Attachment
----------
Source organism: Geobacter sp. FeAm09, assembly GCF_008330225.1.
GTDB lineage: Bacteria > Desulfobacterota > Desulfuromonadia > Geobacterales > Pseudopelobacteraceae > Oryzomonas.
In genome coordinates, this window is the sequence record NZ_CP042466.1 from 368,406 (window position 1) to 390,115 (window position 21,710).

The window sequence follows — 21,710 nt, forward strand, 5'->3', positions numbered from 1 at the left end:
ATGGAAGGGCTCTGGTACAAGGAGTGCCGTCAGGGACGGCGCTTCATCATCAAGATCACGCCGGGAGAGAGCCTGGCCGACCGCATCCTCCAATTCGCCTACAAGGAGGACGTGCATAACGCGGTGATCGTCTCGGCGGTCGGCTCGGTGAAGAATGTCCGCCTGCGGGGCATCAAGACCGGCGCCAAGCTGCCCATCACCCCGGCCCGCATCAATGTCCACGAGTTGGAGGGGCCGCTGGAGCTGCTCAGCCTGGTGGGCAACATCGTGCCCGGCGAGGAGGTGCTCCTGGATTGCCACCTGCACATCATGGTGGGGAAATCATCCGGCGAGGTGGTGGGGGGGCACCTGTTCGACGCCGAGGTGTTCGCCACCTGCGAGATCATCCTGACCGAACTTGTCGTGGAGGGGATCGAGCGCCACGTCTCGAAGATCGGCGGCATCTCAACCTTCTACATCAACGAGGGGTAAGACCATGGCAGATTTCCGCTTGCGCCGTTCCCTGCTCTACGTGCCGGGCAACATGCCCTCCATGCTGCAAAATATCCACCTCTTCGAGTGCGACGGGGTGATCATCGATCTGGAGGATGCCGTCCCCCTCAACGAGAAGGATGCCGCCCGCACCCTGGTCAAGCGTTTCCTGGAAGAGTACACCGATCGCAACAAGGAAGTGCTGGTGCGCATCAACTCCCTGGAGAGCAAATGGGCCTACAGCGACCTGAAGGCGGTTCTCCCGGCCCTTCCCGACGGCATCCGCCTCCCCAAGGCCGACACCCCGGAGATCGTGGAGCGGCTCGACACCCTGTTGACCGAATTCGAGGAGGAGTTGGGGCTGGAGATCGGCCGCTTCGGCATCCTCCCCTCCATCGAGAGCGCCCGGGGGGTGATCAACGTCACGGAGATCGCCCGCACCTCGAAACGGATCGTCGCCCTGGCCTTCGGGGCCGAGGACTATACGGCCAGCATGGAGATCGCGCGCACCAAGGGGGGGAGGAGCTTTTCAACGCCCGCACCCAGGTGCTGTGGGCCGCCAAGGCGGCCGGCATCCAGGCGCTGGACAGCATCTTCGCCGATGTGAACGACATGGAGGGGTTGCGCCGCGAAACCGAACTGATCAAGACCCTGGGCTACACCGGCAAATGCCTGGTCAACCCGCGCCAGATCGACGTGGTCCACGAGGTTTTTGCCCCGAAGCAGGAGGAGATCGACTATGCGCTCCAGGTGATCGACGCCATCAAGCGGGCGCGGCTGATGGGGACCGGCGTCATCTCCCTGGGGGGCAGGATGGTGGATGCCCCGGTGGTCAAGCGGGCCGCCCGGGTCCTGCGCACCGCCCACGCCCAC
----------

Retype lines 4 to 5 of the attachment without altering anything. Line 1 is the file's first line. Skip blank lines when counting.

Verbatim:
The window sequence follows — 21,710 nt, forward strand, 5'->3', positions numbered from 1 at the left end:
ATGGAAGGGCTCTGGTACAAGGAGTGCCGTCAGGGACGGCGCTTCATCATCAAGATCACGCCGGGAGAGAGCCTGGCCGACCGCATCCTCCAATTCGCCTACAAGGAGGACGTGCATAACGCGGTGATCGTCTCGGCGGTCGGCTCGGTGAAGAATGTCCGCCTGCGGGGCATCAAGACCGGCGCCAAGCTGCCCATCACCCCGGCCCGCATCAATGTCCACGAGTTGGAGGGGCCGCTGGAGCTGCTCAGCCTGGTGGGCAACATCGTGCCCGGCGAGGAGGTGCTCCTGGATTGCCACCTGCACATCATGGTGGGGAAATCATCCGGCGAGGTGGTGGGGGGGCACCTGTTCGACGCCGAGGTGTTCGCCACCTGCGAGATCATCCTGACCGAACTTGTCGTGGAGGGGATCGAGCGCCACGTCTCGAAGATCGGCGGCATCTCAACCTTCTACATCAACGAGGGGTAAGACCATGGCAGATTTCCGCTTGCGCCGTTCCCTGCTCTACGTGCCGGGCAACATGCCCTCCATGCTGCAAAATATCCACCTCTTCGAGTGCGACGGGGTGATCATCGATCTGGAGGATGCCGTCCCCCTCAACGAGAAGGATGCCGCCCGCACCCTGGTCAAGCGTTTCCTGGAAGAGTACACCGATCGCAACAAGGAAGTGCTGGTGCGCATCAACTCCCTGGAGAGCAAATGGGCCTACAGCGACCTGAAGGCGGTTCTCCCGGCCCTTCCCGACGGCATCCGCCTCCCCAAGGCCGACACCCCGGAGATCGTGGAGCGGCTCGACACCCTGTTGACCGAATTCGAGGAGGAGTTGGGGCTGGAGATCGGCCGCTTCGGCATCCTCCCCTCCATCGAGAGCGCCCGGGGGGTGATCAACGTCACGGAGATCGCCCGCACCTCGAAACGGATCGTCGCCCTGGCCTTCGGGGCCGAGGACTATACGGCCAGCATGGAGATCGCGCGCACCAAGGGGGGGAGGAGCTTTTCAACGCCCGCACCCAGGTGCTGTGGGCCGCCAAGGCGGCCGGCATCCAGGCGCTGGACAGCATCTTCGCCGATGTGAACGACATGGAGGGGTTGCGCCGCGAAACCGAACTGATCAAGACCCTGGGCTACACCGGCAAATGCCTGGTCAACCCGCGCCAGATCGACGTGGTCCACGAGGTTTTTGCCCCGAAGCAGGAGGAGATCGACTATGCGCTCCAGGTGATCGACGCCATCAAGCGGGCGCGGCTGATGGGGACCGGCGTCATCTCCCTGGGGGGCAGGATGGTGGATGCCCCGGTGGTCAAGCGGGCCGCCCGGGTCCTGCGCACCGCCCACGCCCAC